This blog explains how I keep bees. It works for me, it might not work for you. Use my methods at your own risk. Always wear protective clothing and use a smoker when working bees.

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Sunday, September 8, 2013

What is happening with the bees

The nectar flow is pretty much over for most beekeepers. Dry weather has really dried up the nectar producing flowers. Pulling supers and extracting honey is what is going on now. Getting mite treatments on should be done at the same time. Supers off - mite treatments on.
 Extracting honey, spin out the capped honey and the uncapped honey separately.
The uncapped could have a high moisture content and it is wise to have their moisture levels checked before the honey gets mixed together. The moisture is checked with a small sample of honey on a refractometer. I have one here in my shop and check moisture levels for free.
 Mite treatments:
Apiguard is Thymol gel. It comes in shallow tins. A 1-1/2" shim is needed to raise the roof so the bees can get at the Thymol Gel. One tin is placed on the top bars of the top box. Two weeks later another tin is put on the top bars. Easy to use. Temperatures have to be above 60 degrees to work properly.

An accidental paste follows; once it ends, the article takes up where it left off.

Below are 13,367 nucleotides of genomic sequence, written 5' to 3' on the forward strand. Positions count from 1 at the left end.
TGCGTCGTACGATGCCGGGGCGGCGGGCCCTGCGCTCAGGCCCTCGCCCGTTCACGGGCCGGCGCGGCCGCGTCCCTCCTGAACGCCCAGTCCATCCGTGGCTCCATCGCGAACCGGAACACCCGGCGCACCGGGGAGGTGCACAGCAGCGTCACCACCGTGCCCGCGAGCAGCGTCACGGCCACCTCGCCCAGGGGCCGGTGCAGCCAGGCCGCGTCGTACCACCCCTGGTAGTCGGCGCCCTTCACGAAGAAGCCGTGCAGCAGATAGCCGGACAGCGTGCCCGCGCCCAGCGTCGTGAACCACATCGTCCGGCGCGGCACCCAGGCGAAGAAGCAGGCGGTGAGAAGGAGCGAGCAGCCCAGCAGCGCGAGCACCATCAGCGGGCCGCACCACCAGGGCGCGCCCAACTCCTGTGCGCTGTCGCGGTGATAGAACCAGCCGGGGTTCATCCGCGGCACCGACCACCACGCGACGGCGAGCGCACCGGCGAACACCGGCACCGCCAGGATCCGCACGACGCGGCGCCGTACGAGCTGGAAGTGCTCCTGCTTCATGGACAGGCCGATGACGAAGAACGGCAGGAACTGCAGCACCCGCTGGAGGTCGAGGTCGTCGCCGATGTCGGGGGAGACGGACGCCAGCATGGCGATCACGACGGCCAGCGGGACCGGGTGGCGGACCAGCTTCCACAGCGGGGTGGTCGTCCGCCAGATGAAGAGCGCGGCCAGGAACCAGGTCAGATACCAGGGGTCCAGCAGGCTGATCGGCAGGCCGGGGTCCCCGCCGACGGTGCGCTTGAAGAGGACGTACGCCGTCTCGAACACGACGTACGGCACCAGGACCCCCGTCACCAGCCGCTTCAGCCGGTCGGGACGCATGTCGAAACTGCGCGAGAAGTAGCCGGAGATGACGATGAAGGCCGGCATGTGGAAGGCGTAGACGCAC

Hopguard made from Hops. Cardboard strips drenched in the miticide liquid. Treatment is two strips per brood box once a week for three weeks. Can be used at any temperature. The boxes have to be lifted off one another to put the strips in.
Miteaway quick strips (formic acid) Two strips per hive for one week. Temperatures need to be 60 - 84 degrees. An organic respirator is required to put the strips on.
Apivar  two strips per box for 6 weeks.
Feeding If a colony is short on stores feeding needs to start right away. A beekeepers can't feed with Apiguard or Miteaway on the hives.
When feeding a mineral oil supplement such as ProHealth should be added to the feed. Some beekeepers have been using this to prevent nosema in their colonies.